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Employment and Support Allowance (Appeals)

Volume 563: debated on Monday 20 May 2013

3. What financial support his Department makes available to sick and disabled people while their claim for employment and support allowance undergoes mandatory reconsideration prior to the formal appeal. (155861)

Jobseeker’s allowance is available to those found fit for work. Alternatively, employment and support allowance can be paid for those who subsequently decide to appeal. ESA can be backdated to include the reconsideration period. Those who are put in the work-related activity group, but appeal because they want to move to the support group, will continue to be paid ESA at the assessment rate, as now.

I thank the Minister for that answer. A number of my constituents who have claimed for JSA have been told that they are not fit for work—they have a medical certificate—and are therefore not eligible because they are not available for work. What are people supposed to do in that situation? Will it not drive them into the hands of payday lenders?

First, if someone is found fit for work, they should be eligible for jobseeker’s allowance. The hon. Lady will be aware, as I am, of some of the hardship arrangements that are in place to help people, but it is absolutely right to try to encourage those claiming incapacity benefit to be reassessed, to ensure that those who are fit for work can get back into work, rather than be written off and face a lifetime of inactivity, as happened under previous Governments.

More broadly, when the Select Committee on Work and Pensions looked at this issue, we were interested in claimants’ experience of face-to-face interviews and, in particular, claimants with mental health problems. Will the Minister update the House on his assessment of those areas?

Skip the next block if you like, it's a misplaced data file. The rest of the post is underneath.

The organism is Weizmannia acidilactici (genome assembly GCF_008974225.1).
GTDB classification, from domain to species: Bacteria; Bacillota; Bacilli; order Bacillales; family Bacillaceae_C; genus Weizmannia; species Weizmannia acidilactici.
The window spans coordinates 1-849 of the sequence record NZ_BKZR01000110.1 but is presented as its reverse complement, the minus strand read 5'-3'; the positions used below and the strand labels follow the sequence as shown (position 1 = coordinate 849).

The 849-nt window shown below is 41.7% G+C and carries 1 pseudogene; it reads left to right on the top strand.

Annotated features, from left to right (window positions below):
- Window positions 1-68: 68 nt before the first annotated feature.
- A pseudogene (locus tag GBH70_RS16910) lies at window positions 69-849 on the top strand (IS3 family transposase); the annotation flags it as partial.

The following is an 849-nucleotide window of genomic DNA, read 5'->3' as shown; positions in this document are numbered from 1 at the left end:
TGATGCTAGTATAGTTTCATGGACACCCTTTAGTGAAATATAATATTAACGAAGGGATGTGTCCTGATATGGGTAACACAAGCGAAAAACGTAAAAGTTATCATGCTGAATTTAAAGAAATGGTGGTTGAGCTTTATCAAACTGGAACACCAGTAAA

As a member of the Work and Pensions Committee, my hon. Friend speaks knowledgeably about this issue. When the employment and support allowance was introduced under the previous Government, a third of those with a mental health condition received it. As a consequence of the reforms we have introduced, that number has now gone up to 43%.

Is the Minister aware of the representations that I have made to the Secretary of State about a constituent of mine who has been suffering from mental illness for 13 years? Three months before his Atos test, he tried to commit suicide. Nevertheless, he was immediately refused a continuation of his benefit and was put into the limited liability group. Does the Minister not realise that there are some horrendous cases of punitive action being taken against people who are completely innocent in this respect? That constituent was without any visible means of income, and I had to refer him to the food bank in order to prevent him from starving. Is the Minister proud of such consequences of his policies?

I remind the right hon. Gentleman that he was in the Government who introduced the work capability assessment and the employment and support allowance. I have set out the improvements that we have made to the system that we inherited from the previous Government, which was not working. We are continuing to make reforms, and that is demonstrated by the fact that the proportion of people claiming employment and support allowance has tripled under this Government.

I am afraid that appeals to tribunals following refused ESA claims are taking far too long. The Leicester office, which deals with appeals from my constituents, now has a waiting list of 40 weeks. I know that this is not the responsibility of the Minister’s Department, but will he liaise with the Ministry of Justice to get this sorted out as quickly as possible?

I agree with my hon. Friend that the whole process is taking far too long. We are working closely with the Ministry of Justice to reform the system and ensure that appeals can be heard more quickly. We are also working with charities to see what additional support we can give to people claiming employment and support allowance, to ensure that the right information is made available as soon as possible to enable claims to be processed as quickly as possible.

What would the Minister say to my constituent, Philip Gillespie, who served our nation in Afghanistan and lost his right leg in an explosion there? Last month, he lost his disability living allowance and was told that he would be caught up by the new military system that is soon to be put in place. I hope that he will be caught up by it, but will the Minister ensure that this never happens again, and that a soldier serving his nation is never refused a benefit to which he is entitled?

I am not familiar with the details of the case to which the hon. Gentleman refers, but we are working on arrangements with the Ministry of Defence and, in future, such cases will be dealt with by the Ministry rather than by the Department for Work and Pensions. However, the assessment is about functionability, not about someone’s condition. The old system, under which people were judged on their condition, resulted in many people being written off for decades because of their illness.